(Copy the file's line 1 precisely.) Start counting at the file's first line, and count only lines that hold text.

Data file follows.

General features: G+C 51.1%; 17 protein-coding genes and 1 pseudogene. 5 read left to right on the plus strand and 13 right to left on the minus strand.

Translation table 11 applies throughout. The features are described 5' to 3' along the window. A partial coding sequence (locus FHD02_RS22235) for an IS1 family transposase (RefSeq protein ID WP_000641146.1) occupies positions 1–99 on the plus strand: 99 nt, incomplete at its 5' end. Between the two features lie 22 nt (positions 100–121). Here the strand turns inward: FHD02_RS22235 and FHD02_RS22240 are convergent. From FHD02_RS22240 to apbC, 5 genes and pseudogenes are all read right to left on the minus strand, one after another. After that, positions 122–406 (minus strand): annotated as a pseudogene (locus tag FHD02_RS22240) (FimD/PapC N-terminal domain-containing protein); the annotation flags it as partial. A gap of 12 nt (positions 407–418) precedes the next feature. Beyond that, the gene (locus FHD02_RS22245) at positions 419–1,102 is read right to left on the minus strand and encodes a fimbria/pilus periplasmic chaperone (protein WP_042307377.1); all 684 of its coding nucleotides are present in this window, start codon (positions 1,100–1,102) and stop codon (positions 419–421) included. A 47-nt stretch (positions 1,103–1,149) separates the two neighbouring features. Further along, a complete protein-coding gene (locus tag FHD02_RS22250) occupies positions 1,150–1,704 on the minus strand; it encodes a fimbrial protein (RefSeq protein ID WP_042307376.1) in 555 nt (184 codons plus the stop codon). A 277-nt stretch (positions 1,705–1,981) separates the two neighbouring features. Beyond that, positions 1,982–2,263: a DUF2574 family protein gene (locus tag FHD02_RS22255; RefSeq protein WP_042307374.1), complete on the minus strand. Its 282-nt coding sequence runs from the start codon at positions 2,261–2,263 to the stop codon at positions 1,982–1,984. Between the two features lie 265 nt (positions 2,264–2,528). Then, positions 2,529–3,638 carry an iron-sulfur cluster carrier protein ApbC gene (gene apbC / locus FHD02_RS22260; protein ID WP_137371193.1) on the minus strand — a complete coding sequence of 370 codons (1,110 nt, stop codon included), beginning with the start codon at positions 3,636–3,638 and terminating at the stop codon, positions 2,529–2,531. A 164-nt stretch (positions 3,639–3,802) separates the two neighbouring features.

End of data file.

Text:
General features: G+C 51.1%; 17 protein-coding genes and 1 pseudogene. 5 read left to right on the plus strand and 13 right to left on the minus strand.